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The 2009 ASHS Annual Conference

Biological Activity and Property of A Biopesticide, Pichia Anomala

Sunday, July 26, 2009
Illinois/Missouri/Meramec (Millennium Hotel St. Louis)
Sui Shen T. Hua, Dr., USDA-ARS Western Regional Research Center, Albany, CA
Dan Parfitt, Dr., Plant Sciences, Univ of California, Davis, CA
Brent Holtz, Dr., Univ of California Coop Extn, Madera, CA
Siov Bouy L. Sarreal, USDA-ARS Western Regional Research Center, Albany, CA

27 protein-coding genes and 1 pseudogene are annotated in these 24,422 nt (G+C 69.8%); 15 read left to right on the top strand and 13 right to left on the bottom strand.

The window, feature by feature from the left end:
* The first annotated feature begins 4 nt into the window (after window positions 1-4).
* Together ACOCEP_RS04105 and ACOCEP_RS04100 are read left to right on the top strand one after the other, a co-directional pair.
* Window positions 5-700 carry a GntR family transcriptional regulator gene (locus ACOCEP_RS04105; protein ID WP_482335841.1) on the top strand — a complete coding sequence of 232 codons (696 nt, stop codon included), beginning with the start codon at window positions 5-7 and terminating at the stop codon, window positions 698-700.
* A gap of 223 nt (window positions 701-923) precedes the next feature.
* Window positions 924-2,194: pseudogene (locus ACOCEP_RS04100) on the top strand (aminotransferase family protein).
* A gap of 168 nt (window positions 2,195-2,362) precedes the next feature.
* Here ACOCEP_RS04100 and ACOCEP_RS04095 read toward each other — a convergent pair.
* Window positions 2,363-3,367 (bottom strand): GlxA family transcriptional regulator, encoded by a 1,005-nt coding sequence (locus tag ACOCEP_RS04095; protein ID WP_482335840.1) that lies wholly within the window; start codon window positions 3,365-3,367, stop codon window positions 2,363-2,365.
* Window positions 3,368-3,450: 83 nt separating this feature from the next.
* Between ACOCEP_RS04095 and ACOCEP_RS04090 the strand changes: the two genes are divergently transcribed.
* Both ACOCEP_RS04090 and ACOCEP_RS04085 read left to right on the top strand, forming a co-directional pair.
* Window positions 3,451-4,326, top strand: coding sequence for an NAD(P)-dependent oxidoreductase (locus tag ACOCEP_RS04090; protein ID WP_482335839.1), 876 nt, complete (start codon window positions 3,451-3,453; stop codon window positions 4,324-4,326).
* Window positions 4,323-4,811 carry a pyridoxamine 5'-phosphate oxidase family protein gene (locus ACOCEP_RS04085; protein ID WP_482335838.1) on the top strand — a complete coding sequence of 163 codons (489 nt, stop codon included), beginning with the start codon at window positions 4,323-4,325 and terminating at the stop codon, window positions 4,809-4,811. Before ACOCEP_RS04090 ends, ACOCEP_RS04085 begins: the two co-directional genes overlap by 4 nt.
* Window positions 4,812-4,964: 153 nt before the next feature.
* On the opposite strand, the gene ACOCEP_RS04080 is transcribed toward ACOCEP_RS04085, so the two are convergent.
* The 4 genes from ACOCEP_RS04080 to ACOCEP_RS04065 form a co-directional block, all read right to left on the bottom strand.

Demand for biological control products has increased in recent decades due to problems associated with the use of chemical pesticides, including resistance, pest resurgence, environmental pollution and risks to human health. There is a growing interest in including biocontrol agents as part of integrated pest management systems to promote green technology. A bioassay has been developed to screen for an effective yeast inhibiting both the growth of the Aspergillus flavus and aflatoxin production.  The yeast, Pichia anomala strain WRL-076 was tested further for its ability to reduce spore production in pistachio flowers and fruits (nuts) as well as on almond and pistachio leaves. Assessment of the efficacy of P. anomala in orchard has been achieved by artificially wounding almond and pistachio nuts on the trees and then spraying the nuts  with the biocontrol yeast. The results clearly demonstrate that populations of A. flavus and other fungi were significantly reduced on wounded nuts. Several properties P. anomala make the species suitable as a biological control agent.  The yeast strain does not produce allergenic spores or mycotoxins. The yeast species is in the category of general regarded as safe (GRAS).  It is found naturally in the orchard. The yeast colonized the plant wound site effectively and inhibited growth of A. flavus on the wounds. Results from a number of labs indicated that the P. anomala can control several important fungal pathogens in post-harvest application. Recently it was shown that sprayed yeast on pistachio nuts inhibited the growth of a human pathogen, Burkholderia cepacia.  Several other species of yeast were reported to control the pathogenic bacteria, Ervinia amylovora, Xanthomonas campestris, Escherichia coli, Listeria monocytogenes, and Salmonella enterica. Further research to test the utility of P. anomala in horticutural production systems is warranted.